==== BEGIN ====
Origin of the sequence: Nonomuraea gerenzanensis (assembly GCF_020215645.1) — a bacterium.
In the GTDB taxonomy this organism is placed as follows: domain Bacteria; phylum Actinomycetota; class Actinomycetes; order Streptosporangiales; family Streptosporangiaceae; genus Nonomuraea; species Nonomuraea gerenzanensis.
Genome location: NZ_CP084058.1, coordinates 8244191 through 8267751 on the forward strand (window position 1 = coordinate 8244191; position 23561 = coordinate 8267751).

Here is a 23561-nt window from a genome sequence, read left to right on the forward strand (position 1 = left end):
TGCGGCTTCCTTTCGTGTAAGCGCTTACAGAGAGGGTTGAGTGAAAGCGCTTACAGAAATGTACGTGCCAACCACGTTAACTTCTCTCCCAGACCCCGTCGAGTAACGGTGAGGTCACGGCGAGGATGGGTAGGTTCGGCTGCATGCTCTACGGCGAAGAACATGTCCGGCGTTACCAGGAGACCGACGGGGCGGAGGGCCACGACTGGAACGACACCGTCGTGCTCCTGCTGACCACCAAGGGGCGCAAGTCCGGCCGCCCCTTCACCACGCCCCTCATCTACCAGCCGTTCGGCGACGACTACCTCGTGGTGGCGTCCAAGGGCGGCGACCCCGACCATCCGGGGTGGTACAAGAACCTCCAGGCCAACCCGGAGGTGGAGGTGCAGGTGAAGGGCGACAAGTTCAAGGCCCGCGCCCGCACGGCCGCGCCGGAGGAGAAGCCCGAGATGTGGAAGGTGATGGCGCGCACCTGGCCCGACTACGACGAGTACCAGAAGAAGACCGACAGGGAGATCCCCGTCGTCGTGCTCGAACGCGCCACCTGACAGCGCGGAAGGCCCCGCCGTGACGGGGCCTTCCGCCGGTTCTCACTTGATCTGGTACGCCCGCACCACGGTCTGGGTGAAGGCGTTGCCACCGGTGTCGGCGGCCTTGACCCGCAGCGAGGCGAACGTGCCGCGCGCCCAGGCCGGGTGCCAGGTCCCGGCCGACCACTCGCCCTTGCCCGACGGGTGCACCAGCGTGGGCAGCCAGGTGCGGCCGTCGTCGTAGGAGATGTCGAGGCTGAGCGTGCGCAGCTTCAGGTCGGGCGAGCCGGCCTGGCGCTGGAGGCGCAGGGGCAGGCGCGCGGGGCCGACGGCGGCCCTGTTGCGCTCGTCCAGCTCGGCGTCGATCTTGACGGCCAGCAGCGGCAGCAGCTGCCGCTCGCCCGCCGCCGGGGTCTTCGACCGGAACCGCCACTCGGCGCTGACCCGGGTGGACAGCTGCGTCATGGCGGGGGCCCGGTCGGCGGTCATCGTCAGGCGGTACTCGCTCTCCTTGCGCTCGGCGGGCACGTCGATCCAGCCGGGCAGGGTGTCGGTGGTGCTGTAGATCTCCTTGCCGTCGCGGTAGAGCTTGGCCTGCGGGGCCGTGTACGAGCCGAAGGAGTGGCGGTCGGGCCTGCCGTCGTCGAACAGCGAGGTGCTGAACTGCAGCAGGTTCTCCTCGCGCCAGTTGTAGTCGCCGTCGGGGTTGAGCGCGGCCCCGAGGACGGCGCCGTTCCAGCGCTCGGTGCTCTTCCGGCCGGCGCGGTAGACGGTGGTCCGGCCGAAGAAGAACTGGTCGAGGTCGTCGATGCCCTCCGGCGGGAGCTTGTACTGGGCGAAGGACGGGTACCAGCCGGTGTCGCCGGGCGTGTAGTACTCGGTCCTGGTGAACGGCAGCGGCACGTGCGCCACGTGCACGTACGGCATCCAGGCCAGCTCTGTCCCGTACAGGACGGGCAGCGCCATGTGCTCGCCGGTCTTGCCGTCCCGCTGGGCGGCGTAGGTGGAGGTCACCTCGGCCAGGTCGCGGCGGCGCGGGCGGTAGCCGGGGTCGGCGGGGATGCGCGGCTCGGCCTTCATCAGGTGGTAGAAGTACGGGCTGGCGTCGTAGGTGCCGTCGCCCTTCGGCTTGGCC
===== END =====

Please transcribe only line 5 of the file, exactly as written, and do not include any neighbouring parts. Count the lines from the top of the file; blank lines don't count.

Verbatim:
TGCGGCTTCCTTTCGTGTAAGCGCTTACAGAGAGGGTTGAGTGAAAGCGCTTACAGAAATGTACGTGCCAACCACGTTAACTTCTCTCCCAGACCCCGTCGAGTAACGGTGAGGTCACGGCGAGGATGGGTAGGTTCGGCTGCATGCTCTACGGCGAAGAACATGTCCGGCGTTACCAGGAGACCGACGGGGCGGAGGGCCACGACTGGAACGACACCGTCGTGCTCCTGCTGACCACCAAGGGGCGCAAGTCCGGCCGCCCCTTCACCACGCCCCTCATCTACCAGCCGTTCGGCGACGACTACCTCGTGGTGGCGTCCAAGGGCGGCGACCCCGACCATCCGGGGTGGTACAAGAACCTCCAGGCCAACCCGGAGGTGGAGGTGCAGGTGAAGGGCGACAAGTTCAAGGCCCGCGCCCGCACGGCCGCGCCGGAGGAGAAGCCCGAGATGTGGAAGGTGATGGCGCGCACCTGGCCCGACTACGACGAGTACCAGAAGAAGACCGACAGGGAGATCCCCGTCGTCGTGCTCGAACGCGCCACCTGACAGCGCGGAAGGCCCCGCCGTGACGGGGCCTTCCGCCGGTTCTCACTTGATCTGGTACGCCCGCACCACGGTCTGGGTGAAGGCGTTGCCACCGGTGTCGGCGGCCTTGACCCGCAGCGAGGCGAACGTGCCGCGCGCCCAGGCCGGGTGCCAGGTCCCGGCCGACCACTCGCCCTTGCCCGACGGGTGCACCAGCGTGGGCAGCCAGGTGCGGCCGTCGTCGTAGGAGATGTCGAGGCTGAGCGTGCGCAGCTTCAGGTCGGGCGAGCCGGCCTGGCGCTGGAGGCGCAGGGGCAGGCGCGCGGGGCCGACGGCGGCCCTGTTGCGCTCGTCCAGCTCGGCGTCGATCTTGACGGCCAGCAGCGGCAGCAGCTGCCGCTCGCCCGCCGCCGGGGTCTTCGACCGGAACCGCCACTCGGCGCTGACCCGGGTGGACAGCTGCGTCATGGCGGGGGCCCGGTCGGCGGTCATCGTCAGGCGGTACTCGCTCTCCTTGCGCTCGGCGGGCACGTCGATCCAGCCGGGCAGGGTGTCGGTGGTGCTGTAGATCTCCTTGCCGTCGCGGTAGAGCTTGGCCTGCGGGGCCGTGTACGAGCCGAAGGAGTGGCGGTCGGGCCTGCCGTCGTCGAACAGCGAGGTGCTGAACTGCAGCAGGTTCTCCTCGCGCCAGTTGTAGTCGCCGTCGGGGTTGAGCGCGGCCCCGAGGACGGCGCCGTTCCAGCGCTCGGTGCTCTTCCGGCCGGCGCGGTAGACGGTGGTCCGGCCGAAGAAGAACTGGTCGAGGTCGTCGATGCCCTCCGGCGGGAGCTTGTACTGGGCGAAGGACGGGTACCAGCCGGTGTCGCCGGGCGTGTAGTACTCGGTCCTGGTGAACGGCAGCGGCACGTGCGCCACGTGCACGTACGGCATCCAGGCCAGCTCTGTCCCGTACAGGACGGGCAGCGCCATGTGCTCGCCGGTCTTGCCGTCCCGCTGGGCGGCGTAGGTGGAGGTCACCTCGGCCAGGTCGCGGCGGCGCGGGCGGTAGCCGGGGTCGGCGGGGATGCGCGGCTCGGCCTTCATCAGGTGGTAGAAGTACGGGCTGGCGTCGTAGGTGCCGTCGCCCTTCGGCTTGGCC